Focus Less on Supplements and More on Real Food
While supplements like shakes, bars, and powders are convenient, they might be missing some essential proteins for optimal athletic recovery. Despite common knowledge, for muscle repair, you actually want a whole food protein source. Many people don’t realize that BCAAs (branched-chain amino acids), found in many supplements, are only 3 of the 9 essential amino acids (EAAs) and that collagen protein, another popular supplement, is missing the essential amino acid tryptophan.
Both BCAAs and collagen are trendy supplement choices for athletes, yet all 9 EAAs occur naturally in protein-rich foods, especially those that come from animal sources. “In addition to a variety of amino acids, whole food sources offer other nutritional components that supplements don’t readily offer, such as vitamins, minerals, phytonutrients, and more,” says Schlichter. She adds “while it seems more convenient to rely on protein bars, shakes, and powders at night, in order for protein to work effectively, we need to consume other nutrients through a well-balanced diet, too.”
Easy Meal and Night Time Snack Options
As mentioned earlier, pairing carbohydrates with protein is best not only for muscle repair, but also to replace muscle glycogen (energy) stores for your next workout. To maximize muscle repair further, you’ll want to eat foods rich in the amino acid leucine. Dairy and eggs are convenient protein sources rich in leucine, and also provide plenty of vitamins, minerals, and antioxidants to aid in repair. Chicken and beef also contain all essential amino acids with plenty of leucine. If you’re looking for vegan options, edamame and peas are good sources of leucine, too.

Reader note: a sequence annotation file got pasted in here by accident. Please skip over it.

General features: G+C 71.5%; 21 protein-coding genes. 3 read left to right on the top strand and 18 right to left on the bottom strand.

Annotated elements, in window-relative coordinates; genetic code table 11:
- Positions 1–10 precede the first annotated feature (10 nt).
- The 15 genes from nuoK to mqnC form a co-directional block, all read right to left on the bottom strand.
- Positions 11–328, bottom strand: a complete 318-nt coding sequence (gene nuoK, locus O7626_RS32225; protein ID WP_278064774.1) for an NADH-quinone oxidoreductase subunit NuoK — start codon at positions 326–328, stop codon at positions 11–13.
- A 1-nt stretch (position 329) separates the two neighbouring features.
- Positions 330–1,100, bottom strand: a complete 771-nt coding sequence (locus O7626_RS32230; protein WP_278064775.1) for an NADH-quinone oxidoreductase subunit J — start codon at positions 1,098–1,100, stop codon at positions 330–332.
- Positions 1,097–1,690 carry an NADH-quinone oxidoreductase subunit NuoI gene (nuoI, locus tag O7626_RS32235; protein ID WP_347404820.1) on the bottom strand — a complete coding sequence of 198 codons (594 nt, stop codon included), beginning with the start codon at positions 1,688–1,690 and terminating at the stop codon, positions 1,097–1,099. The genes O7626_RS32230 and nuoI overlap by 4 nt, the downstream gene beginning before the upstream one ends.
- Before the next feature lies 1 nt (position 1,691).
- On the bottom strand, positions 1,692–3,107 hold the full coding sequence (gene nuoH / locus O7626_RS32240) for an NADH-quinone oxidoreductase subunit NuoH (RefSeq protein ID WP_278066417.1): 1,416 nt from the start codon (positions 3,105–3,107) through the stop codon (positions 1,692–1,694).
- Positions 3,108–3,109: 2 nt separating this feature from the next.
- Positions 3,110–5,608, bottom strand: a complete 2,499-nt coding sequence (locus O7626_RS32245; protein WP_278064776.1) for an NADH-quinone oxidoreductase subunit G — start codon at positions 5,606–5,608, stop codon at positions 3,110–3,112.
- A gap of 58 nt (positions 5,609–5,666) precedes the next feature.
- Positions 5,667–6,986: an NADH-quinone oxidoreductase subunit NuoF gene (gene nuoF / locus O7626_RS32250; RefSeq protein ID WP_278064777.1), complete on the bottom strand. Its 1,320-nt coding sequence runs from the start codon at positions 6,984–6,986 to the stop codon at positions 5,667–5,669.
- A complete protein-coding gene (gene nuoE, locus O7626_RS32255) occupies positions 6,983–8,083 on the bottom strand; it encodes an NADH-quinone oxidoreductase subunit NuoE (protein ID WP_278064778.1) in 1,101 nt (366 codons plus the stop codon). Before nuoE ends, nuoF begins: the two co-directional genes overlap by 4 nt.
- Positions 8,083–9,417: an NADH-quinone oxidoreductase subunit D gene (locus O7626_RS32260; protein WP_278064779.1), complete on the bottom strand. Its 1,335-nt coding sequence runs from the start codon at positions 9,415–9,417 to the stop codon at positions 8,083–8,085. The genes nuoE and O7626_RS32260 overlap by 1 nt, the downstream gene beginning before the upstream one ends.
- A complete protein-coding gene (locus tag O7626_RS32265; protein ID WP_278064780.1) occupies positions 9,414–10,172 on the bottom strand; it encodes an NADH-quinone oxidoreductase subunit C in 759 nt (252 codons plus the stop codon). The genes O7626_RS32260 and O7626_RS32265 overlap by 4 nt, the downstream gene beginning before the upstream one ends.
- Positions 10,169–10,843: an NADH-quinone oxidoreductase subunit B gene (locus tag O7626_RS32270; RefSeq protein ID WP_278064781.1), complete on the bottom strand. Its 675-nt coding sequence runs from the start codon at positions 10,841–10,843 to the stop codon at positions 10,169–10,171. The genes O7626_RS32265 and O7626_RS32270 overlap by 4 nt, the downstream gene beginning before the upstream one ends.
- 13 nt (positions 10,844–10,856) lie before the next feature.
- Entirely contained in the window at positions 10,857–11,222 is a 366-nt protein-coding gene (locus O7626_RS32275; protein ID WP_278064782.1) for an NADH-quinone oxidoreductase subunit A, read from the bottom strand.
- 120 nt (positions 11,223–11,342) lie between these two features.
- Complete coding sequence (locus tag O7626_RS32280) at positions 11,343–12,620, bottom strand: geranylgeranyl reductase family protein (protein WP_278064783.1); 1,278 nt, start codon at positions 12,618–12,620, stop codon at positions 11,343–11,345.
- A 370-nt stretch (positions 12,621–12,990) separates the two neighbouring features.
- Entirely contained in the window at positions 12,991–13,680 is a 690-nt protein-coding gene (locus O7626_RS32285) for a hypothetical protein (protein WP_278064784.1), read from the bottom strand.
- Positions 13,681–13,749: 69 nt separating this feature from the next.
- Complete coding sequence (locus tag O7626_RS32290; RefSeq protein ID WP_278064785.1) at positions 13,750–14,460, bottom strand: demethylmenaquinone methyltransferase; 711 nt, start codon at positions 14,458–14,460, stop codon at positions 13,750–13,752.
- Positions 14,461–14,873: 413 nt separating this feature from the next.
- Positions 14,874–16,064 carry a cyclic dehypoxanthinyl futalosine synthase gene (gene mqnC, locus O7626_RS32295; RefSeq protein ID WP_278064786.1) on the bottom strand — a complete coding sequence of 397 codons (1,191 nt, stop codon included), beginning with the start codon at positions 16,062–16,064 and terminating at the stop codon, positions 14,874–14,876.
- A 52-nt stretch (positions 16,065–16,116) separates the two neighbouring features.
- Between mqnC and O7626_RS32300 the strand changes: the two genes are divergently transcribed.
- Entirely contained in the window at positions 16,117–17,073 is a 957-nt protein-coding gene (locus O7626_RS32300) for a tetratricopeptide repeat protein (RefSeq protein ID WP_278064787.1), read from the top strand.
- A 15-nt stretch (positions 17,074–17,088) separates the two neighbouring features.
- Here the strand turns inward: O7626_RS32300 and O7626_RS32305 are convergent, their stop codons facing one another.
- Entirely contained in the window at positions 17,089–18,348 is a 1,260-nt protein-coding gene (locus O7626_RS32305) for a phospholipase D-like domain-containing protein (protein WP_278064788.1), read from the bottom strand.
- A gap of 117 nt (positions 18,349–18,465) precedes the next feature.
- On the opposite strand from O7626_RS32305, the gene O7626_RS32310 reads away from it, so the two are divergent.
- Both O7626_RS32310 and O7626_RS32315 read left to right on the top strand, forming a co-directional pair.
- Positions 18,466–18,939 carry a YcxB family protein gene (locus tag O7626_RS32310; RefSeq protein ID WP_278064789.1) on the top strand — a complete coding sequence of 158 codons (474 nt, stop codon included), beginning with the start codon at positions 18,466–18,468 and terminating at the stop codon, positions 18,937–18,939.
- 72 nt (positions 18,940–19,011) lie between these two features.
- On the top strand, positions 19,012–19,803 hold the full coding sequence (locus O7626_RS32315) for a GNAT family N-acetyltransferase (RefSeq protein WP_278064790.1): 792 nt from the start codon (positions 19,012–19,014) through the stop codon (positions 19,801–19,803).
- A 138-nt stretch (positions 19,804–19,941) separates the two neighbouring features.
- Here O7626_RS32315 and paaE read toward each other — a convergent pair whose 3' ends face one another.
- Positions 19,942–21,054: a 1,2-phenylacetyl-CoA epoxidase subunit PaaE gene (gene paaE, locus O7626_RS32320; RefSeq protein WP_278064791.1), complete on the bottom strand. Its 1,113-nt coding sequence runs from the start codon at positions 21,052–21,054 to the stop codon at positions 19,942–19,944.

Snacks and Meal Suggestions
- Pair cottage cheese or Greek yogurt with fruit.
- Try Performance Kitchen’s Cauliflower Mac & Cheese. It heats in minutes and provides protein for muscle repair, along with 55g of whole grains.
- Is plant-based eating is your thing? You can get 12g of whole plant protein in Performance Kitchen’s new Mie Goreng noodle bowl.
- Throw together a post-workout smoothie an hour before bed.